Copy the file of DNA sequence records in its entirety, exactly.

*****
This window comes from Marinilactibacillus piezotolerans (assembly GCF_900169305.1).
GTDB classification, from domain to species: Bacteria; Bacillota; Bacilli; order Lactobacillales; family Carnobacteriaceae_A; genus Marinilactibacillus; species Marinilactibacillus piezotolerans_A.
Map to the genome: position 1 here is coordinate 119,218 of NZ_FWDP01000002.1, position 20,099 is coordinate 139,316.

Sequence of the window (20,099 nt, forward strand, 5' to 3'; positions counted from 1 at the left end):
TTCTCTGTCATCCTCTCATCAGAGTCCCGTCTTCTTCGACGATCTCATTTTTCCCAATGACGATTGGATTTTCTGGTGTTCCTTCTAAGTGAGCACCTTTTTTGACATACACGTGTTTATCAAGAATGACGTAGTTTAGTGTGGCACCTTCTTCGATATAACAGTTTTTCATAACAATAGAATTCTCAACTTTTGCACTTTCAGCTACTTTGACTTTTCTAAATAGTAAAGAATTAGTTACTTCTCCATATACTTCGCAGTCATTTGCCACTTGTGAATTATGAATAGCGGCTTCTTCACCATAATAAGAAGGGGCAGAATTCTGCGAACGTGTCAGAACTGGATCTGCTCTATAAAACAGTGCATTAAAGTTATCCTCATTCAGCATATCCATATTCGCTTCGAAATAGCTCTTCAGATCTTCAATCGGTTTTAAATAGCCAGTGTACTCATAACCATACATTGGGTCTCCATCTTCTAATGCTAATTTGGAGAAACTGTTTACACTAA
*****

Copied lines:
This window comes from Marinilactibacillus piezotolerans (assembly GCF_900169305.1).
GTDB classification, from domain to species: Bacteria; Bacillota; Bacilli; order Lactobacillales; family Carnobacteriaceae_A; genus Marinilactibacillus; species Marinilactibacillus piezotolerans_A.
Map to the genome: position 1 here is coordinate 119,218 of NZ_FWDP01000002.1, position 20,099 is coordinate 139,316.

Sequence of the window (20,099 nt, forward strand, 5' to 3'; positions counted from 1 at the left end):
TTCTCTGTCATCCTCTCATCAGAGTCCCGTCTTCTTCGACGATCTCATTTTTCCCAATGACGATTGGATTTTCTGGTGTTCCTTCTAAGTGAGCACCTTTTTTGACATACACGTGTTTATCAAGAATGACGTAGTTTAGTGTGGCACCTTCTTCGATATAACAGTTTTTCATAACAATAGAATTCTCAACTTTTGCACTTTCAGCTACTTTGACTTTTCTAAATAGTAAAGAATTAGTTACTTCTCCATATACTTCGCAGTCATTTGCCACTTGTGAATTATGAATAGCGGCTTCTTCACCATAATAAGAAGGGGCAGAATTCTGCGAACGTGTCAGAACTGGATCTGCTCTATAAAACAGTGCATTAAAGTTATCCTCATTCAGCATATCCATATTCGCTTCGAAATAGCTCTTCAGATCTTCAATCGGTTTTAAATAGCCAGTGTACTCATAACCATACATTGGGTCTCCATCTTCTAATGCTAATTTGGAGAAACTGTTTACACTAA